In Spain, Telefonica is showing what the European telecom carrier of the future will look like. It's pushing all-inclusive packages of mobile and broadband, investing heavily in fiber networks, and betting big on exclusive content by buying the local pay-TV operator.
Unfortunately for Chairman Cesar Alierta, this investment-heavy strategy is being overshadowed by concerns about Telefonica's debt mountain and exposure to slowing growth in Brazil.
Free cashflow has dwindled and the company's net debt has crept up to 49.9 billion euros ($55 billion) -- 3.8 times Ebitda, the most among its peers, according to Bloomberg data. Cutting it will depend on European regulators approving the 10.25 billion-pound ($14.3 billion) sale of its British mobile unit to Hutchison's Three in coming months. If it can't, it will have to sell assets or reduce the cash part of its dividend. Economic weakness in Latin America, which accounted for 70 percent of operating profit last year, isn't helping either.
So investors have punished the shares, which are down 30 percent in the past year compared with an 11 percent decline in the European telecoms index. The company trades at 12.2 times estimated earnings, a lower multiple than any of its major peers, according to Bloomberg data.
Before shareholders give credit to Telefonica for its vision in Spain, investors need to see more proof that fiber and television investments will pay off and that the debt can be reduced.
The early results since Telefonica bought pay-TV operator Digital Plus in May 2015 are encouraging -- but not conclusive.
Organic revenue rose 0.2 percent in the third quarter, the first quarterly increase since 2008 -- but slipped 2 percent in the fourth quarter as the company discounted products to win customers around Christmas. Customer churn is stable and average revenue per user on the all-included Fusion packages climbed 7 percent in the fourth quarter to 74.40 euros a month.
Telefonica's push into pay-TV adds volatility to the costs in Spain -- but the TV business's higher profitability should help to widen domestic margins. It paid 60 percent more in the latest auction for rights to Spain's La Liga soccer matches. The additional 350 million euros the rights cost amounts to 6 percent of domestic operating profit.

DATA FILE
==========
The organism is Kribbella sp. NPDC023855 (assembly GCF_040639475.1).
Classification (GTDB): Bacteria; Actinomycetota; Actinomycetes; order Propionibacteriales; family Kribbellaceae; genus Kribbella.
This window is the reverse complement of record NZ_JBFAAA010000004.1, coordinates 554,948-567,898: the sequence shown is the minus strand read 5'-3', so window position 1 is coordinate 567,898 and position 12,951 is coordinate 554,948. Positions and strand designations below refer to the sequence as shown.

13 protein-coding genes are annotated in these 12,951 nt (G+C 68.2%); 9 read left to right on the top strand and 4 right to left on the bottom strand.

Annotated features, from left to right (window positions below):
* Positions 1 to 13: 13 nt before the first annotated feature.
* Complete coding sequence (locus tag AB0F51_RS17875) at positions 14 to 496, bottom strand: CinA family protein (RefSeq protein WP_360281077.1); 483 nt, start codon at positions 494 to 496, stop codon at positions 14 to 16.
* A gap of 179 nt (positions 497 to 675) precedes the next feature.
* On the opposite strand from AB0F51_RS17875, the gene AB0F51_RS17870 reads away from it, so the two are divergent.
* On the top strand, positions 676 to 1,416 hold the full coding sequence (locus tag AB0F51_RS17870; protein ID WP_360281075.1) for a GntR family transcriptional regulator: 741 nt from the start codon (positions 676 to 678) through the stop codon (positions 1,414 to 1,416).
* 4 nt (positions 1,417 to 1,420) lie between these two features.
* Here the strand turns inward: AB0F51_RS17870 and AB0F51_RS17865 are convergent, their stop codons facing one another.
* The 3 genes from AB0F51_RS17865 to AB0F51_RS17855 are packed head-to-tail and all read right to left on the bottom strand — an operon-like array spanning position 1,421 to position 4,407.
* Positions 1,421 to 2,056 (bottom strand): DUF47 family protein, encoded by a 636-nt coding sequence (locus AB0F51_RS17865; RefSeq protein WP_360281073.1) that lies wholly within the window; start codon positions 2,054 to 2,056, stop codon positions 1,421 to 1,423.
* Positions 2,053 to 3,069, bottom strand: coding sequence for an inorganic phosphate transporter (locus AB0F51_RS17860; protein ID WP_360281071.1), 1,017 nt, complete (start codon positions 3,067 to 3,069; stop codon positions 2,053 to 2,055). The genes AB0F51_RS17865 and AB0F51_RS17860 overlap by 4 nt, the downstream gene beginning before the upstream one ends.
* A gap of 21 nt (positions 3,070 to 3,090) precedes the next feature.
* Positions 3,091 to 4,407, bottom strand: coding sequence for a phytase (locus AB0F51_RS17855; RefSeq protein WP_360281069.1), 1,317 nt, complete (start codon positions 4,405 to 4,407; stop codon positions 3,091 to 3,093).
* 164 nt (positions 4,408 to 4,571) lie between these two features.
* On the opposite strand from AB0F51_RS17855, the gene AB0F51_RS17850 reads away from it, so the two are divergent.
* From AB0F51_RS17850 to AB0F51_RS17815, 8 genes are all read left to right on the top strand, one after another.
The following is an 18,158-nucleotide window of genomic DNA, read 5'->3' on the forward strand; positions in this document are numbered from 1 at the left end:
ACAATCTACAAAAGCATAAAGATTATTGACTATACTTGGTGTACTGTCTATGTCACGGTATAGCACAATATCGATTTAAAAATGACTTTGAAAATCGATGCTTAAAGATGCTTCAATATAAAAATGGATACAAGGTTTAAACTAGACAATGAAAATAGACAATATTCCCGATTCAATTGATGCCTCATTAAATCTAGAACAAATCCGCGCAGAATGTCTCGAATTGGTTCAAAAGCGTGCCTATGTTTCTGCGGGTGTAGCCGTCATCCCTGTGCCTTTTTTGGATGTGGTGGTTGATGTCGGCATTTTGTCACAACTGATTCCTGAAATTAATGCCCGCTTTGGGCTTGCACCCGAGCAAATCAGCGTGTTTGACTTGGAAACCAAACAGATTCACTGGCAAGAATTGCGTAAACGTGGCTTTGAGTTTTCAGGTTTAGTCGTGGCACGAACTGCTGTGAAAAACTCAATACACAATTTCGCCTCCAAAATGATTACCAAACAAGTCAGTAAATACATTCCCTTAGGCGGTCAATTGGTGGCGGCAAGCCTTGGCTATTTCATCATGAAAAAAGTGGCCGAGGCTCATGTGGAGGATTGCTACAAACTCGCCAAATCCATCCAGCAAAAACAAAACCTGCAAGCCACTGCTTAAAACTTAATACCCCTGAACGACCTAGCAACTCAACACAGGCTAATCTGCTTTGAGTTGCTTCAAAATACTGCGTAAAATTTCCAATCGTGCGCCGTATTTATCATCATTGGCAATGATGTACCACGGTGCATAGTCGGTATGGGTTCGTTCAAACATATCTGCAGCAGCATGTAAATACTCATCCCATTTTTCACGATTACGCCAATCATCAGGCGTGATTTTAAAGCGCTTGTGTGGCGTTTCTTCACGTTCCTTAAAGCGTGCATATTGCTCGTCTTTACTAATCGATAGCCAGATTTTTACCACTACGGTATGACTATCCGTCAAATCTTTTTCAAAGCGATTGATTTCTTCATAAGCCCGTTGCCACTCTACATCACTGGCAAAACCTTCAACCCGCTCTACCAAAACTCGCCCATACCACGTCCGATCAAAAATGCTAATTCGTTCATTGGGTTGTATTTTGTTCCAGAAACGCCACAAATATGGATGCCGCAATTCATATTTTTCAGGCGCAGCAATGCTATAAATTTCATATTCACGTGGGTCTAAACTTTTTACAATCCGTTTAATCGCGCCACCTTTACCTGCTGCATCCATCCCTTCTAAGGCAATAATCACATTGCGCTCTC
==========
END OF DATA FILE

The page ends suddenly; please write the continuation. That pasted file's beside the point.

The company will have to pass on those higher costs to consumers: it introduced price increases at the end of last year. But it remains to be seen how much higher Telefonica can push them before losing customers. The carrier is also reducing costs, introducing an early retirement plan for Spanish employees aimed at saving 370 million euros a year.
Telefonica is betting that pay TV will be powerful driver of its business because convergence is a reality in Spain like nowhere else in Europe. At the end of the third quarter, some 65 percent of customers were on all-inclusive bundles of fixed, mobile, broadband and TV plans. The country is also the European leader when it comes to connecting customers' homes with fiber.
On top of the debt, Telefonica needs to show that combining telephones with pay TV, mobile and broadband generates higher profit. The whole European industry is waiting for the answer.
This column does not necessarily reflect the opinion of Bloomberg LP and its owners.
To contact the author of this story:
Leila Abboud in Paris at firstname.lastname@example.org
To contact the editor responsible for this story:
Edward Evans at email@example.com